BATMAN, Turkey -- The streets of Batman are sharp with tension. Young men huddle in groups. Turkish soldiers stand watch every few steps, machine guns at their sides. The women and children have disappeared.
Eighty percent of Batman's population has fled the city, according to Nizamettin Izgi, editor of the Batman Gazette. City officials estimate the exodus at 50 percent. By any account, it is enormous.
Most people started leaving shortly before Jan. 15, the date they were certain war would erupt in the Persian Gulf. Bus tickets to cities away from the Iraqi border shot up 10 times their normal price. But people still went.
"People are freaked in this country," a United Nations official said. "They're scared, and they don't know what to expect."
Four out of five people here are Kurds, who carry the memory of Iraqi President Saddam Hussein's use of chemical weapons against the Kurds of Iraq two years ago. Now, Turkish Kurds fear the same fate.
Although military analysts in Washington and Ankara dismiss an Iraqi attack on Turkey as folly, people in Batman and Diyarbakir, the provincial capital, do not.
If Mr. Hussein retaliates against Turkey for opening its southern bases to U.S. warplanes, then the people of this mountain region bordering Iraq believe they will be the first ones hit.
Batman is home to an air base U.S. forces use to launch search-and-rescue missions into Iraq. That is all U.S. or Turkish officials acknowledge publicly.
But residents say they see fighter-bombers take off daily and know this is the country's second most important base after Incirlik. They figure the base would make a good target for Iraq.
The government wants to avoid fueling panic and so has not told people in this volatile region exactly what is going on. Ankara has played down the risk of chemical attack by not mentioning it. It has forbidden civil servants to take days or weeks off.
Americans keep a low profile. The 660 of them believed to be living in tents at the Batman air base seldom venture off its grounds, for fear of attack by the local population. When Americans do leave the base, two armed Turkish officers are at their side.
The people of Batman seem overwhelmingly to be against U.S. involvement in what they consider a Muslim problem. They take a quiet pride in Mr. Hussein's exploits, for example, that he actually attacked the coalition forces on Saudi territory.
But admiration and sympathy aside, they also want protection from the Iraqi leader.
There are no Patriot rockets shielding the base or residents from Iraqi missile attacks. Scud missiles would have an easier time reaching Batman -- 150 miles from Iraq -- than they would getting to Incirlik, 500 miles from the border.
The people, like the air base, go unprotected.
They have received neither advice on what to do in case of chemical attack nor protective gear such as gas masks. After watching television news reports from Israel, some people sealed off a room of their houses with plastic sheets and strips. The mayor of Silvan said residents should run to caves in the surrounding mountains for shelter.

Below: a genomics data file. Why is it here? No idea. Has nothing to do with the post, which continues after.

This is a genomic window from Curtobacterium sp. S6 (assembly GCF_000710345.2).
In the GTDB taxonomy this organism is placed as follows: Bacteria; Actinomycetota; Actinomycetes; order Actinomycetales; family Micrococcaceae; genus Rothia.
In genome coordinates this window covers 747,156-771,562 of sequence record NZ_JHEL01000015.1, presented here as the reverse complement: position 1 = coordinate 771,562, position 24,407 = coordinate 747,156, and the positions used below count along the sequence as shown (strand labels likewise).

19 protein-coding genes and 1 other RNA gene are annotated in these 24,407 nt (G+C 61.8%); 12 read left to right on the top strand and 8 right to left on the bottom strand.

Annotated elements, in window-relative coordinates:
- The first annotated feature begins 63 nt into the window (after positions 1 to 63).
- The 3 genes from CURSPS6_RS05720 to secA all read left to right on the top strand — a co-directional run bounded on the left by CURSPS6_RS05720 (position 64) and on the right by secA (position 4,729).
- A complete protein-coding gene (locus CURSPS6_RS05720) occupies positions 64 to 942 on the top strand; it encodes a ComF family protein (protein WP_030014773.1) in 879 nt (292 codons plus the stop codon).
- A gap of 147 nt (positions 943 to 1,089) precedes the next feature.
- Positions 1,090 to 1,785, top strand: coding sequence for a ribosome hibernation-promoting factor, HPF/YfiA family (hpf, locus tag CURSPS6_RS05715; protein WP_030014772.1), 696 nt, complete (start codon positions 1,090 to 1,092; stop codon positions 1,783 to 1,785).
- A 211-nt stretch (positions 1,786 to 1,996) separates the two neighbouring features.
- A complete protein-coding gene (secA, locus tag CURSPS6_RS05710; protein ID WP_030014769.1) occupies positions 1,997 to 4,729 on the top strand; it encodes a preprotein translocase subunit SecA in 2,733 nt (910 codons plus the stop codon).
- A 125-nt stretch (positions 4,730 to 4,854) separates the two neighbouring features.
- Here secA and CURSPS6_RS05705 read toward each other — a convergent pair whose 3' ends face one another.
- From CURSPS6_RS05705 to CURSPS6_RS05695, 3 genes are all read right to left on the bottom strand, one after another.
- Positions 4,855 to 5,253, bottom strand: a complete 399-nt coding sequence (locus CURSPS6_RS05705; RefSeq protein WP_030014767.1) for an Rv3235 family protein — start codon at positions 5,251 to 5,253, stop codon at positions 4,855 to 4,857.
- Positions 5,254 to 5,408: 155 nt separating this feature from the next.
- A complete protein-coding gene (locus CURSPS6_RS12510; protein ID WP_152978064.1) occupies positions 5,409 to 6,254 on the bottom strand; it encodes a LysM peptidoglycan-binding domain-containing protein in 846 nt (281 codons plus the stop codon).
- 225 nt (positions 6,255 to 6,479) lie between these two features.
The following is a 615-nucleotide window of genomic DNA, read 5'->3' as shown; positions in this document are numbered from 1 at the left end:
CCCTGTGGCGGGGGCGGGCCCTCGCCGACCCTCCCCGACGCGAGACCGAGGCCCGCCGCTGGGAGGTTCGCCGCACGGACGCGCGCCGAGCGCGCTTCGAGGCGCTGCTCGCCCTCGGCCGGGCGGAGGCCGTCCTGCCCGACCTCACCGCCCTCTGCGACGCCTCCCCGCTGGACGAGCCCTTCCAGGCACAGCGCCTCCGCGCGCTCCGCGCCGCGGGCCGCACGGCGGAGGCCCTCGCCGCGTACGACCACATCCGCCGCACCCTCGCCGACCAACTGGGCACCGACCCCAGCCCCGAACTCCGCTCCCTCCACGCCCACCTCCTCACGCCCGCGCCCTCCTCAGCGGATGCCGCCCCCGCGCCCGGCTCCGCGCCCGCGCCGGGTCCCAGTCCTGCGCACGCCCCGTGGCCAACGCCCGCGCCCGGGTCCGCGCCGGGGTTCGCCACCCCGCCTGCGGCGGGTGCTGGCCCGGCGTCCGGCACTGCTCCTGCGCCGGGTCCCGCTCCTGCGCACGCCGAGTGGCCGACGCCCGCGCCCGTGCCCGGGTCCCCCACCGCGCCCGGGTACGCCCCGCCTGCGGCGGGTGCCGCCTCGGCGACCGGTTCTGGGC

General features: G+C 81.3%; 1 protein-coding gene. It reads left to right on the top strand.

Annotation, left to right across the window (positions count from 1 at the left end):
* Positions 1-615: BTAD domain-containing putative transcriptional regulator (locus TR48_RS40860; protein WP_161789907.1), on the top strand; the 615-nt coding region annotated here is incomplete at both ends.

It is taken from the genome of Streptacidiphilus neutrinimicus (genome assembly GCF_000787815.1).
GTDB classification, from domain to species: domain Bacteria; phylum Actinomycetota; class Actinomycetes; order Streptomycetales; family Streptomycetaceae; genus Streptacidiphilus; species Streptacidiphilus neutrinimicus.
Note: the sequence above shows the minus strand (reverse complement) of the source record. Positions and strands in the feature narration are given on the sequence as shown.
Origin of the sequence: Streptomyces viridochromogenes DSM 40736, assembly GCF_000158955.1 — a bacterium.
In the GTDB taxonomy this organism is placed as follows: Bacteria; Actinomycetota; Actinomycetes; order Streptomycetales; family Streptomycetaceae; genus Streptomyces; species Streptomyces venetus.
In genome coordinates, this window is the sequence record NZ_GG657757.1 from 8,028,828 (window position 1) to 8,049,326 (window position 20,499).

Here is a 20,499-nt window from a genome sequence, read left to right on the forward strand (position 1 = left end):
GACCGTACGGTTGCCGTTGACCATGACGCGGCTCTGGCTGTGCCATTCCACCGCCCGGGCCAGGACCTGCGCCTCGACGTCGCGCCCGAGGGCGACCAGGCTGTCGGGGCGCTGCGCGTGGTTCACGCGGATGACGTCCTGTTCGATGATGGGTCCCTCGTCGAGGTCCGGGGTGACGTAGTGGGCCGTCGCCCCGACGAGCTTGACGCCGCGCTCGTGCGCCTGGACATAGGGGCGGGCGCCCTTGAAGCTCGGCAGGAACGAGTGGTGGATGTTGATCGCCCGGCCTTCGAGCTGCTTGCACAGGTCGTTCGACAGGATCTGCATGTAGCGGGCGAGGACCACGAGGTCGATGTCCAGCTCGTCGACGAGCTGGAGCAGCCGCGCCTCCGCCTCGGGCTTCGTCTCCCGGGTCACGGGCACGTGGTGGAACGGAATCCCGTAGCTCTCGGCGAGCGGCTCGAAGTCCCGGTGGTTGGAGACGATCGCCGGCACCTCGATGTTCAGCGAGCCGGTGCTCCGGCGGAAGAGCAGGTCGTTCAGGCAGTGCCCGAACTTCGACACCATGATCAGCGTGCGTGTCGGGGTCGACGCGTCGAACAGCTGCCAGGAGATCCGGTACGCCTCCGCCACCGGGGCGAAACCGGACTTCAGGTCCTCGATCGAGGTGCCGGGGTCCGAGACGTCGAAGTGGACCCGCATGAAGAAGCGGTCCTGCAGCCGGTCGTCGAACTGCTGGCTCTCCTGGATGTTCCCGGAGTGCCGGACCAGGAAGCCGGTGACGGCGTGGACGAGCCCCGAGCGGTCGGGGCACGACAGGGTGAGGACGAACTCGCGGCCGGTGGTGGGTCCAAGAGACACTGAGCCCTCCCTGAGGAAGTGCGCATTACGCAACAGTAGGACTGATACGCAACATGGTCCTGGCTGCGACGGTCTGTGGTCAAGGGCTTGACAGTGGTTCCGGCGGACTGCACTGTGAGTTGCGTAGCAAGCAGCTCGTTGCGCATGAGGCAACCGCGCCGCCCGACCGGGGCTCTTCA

About 300 gas masks were given to Batman for a prewar population of 50,000. The masks have not been distributed. They are being held by the civil defense office here.
Diyarbakir, about 50 miles to the west, has received 5,000 gas masks for a population of 500,000. These, too, have not been distributed.
Remci Boku owns a pastry shop in Diyarbakir. On Jan. 15, he took his wife and son far north to Ankara. He believed they would be safer there.
He said he returned because he had to reopen his cafe.
"Of course, we're still afraid," he said. "We don't know what to do."
Kemal Tapan, a photographer, also sent his wife and children to Ankara. He does not know when it will be safe enough to bring them home.
Well west of Batman, at Incirlik, residents grew worried only when they saw the wives and children of U.S. servicemen at the air base move back home.
Many of those who could afford to sent their wives and children away, but others felt reassured by the presence of Patriot missiles and by their distance from Baghdad.
The biggest problem for the street of businesses that serve the base -- carrying such names as Rambo's Carpets and Big John's -- is that the Americans are working 16-hour days. They have no time to shop.
"They're busy with the war, and they're afraid of terrorism," said Timur Cetin, who hammers souvenir copper plates for the Americans.
Among the recent additions to his repertoire, Mr. Cetin now makes plates showing a map of the area with jets flying from Turkey to Iraq. He proposes legends such as "Stormbringer," "Baghdad Bomber" and "Hussein's Worst Nightmare" for his plates.
"Each plane that takes off, I get another idea," he said.
Gisela Perez, whose husband was serving at Incirlik, bemoaned the sudden quiet on the street.
About to leave for Florida, she stopped to get a Turkish carpet for a friend.
"Normally, you'd have to sit down and have tea for an hour, and bargain them down," Mrs. Perez said. "Now, they're so happy for the business that they give you a fair price right off. It's so depressing."